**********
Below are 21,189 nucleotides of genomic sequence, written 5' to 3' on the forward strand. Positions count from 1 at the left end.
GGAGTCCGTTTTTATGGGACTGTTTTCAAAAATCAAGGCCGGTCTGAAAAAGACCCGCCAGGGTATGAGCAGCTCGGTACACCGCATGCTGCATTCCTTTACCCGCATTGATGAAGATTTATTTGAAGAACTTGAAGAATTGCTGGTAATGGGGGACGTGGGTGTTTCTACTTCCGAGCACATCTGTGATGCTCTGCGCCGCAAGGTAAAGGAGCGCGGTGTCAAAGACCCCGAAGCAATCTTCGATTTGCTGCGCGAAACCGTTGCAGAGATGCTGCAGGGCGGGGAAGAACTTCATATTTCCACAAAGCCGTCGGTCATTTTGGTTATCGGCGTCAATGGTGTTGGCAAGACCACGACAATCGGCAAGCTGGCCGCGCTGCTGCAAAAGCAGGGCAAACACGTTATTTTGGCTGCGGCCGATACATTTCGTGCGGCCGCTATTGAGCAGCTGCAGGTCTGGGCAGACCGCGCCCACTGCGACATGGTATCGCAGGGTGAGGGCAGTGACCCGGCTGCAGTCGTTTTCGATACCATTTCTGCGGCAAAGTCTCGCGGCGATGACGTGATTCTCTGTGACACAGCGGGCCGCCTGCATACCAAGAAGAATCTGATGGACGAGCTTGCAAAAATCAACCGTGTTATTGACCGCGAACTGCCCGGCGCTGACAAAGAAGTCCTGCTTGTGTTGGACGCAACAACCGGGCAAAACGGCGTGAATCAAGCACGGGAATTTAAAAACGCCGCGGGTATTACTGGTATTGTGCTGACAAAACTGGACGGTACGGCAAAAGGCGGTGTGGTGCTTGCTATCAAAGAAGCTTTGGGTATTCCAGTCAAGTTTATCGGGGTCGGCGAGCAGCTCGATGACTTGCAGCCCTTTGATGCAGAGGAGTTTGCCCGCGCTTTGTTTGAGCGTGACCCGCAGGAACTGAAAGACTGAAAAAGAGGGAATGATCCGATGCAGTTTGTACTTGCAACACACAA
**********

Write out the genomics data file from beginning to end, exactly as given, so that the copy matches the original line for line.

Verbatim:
Below are 21,189 nucleotides of genomic sequence, written 5' to 3' on the forward strand. Positions count from 1 at the left end.
GGAGTCCGTTTTTATGGGACTGTTTTCAAAAATCAAGGCCGGTCTGAAAAAGACCCGCCAGGGTATGAGCAGCTCGGTACACCGCATGCTGCATTCCTTTACCCGCATTGATGAAGATTTATTTGAAGAACTTGAAGAATTGCTGGTAATGGGGGACGTGGGTGTTTCTACTTCCGAGCACATCTGTGATGCTCTGCGCCGCAAGGTAAAGGAGCGCGGTGTCAAAGACCCCGAAGCAATCTTCGATTTGCTGCGCGAAACCGTTGCAGAGATGCTGCAGGGCGGGGAAGAACTTCATATTTCCACAAAGCCGTCGGTCATTTTGGTTATCGGCGTCAATGGTGTTGGCAAGACCACGACAATCGGCAAGCTGGCCGCGCTGCTGCAAAAGCAGGGCAAACACGTTATTTTGGCTGCGGCCGATACATTTCGTGCGGCCGCTATTGAGCAGCTGCAGGTCTGGGCAGACCGCGCCCACTGCGACATGGTATCGCAGGGTGAGGGCAGTGACCCGGCTGCAGTCGTTTTCGATACCATTTCTGCGGCAAAGTCTCGCGGCGATGACGTGATTCTCTGTGACACAGCGGGCCGCCTGCATACCAAGAAGAATCTGATGGACGAGCTTGCAAAAATCAACCGTGTTATTGACCGCGAACTGCCCGGCGCTGACAAAGAAGTCCTGCTTGTGTTGGACGCAACAACCGGGCAAAACGGCGTGAATCAAGCACGGGAATTTAAAAACGCCGCGGGTATTACTGGTATTGTGCTGACAAAACTGGACGGTACGGCAAAAGGCGGTGTGGTGCTTGCTATCAAAGAAGCTTTGGGTATTCCAGTCAAGTTTATCGGGGTCGGCGAGCAGCTCGATGACTTGCAGCCCTTTGATGCAGAGGAGTTTGCCCGCGCTTTGTTTGAGCGTGACCCGCAGGAACTGAAAGACTGAAAAAGAGGGAATGATCCGATGCAGTTTGTACTTGCAACACACAA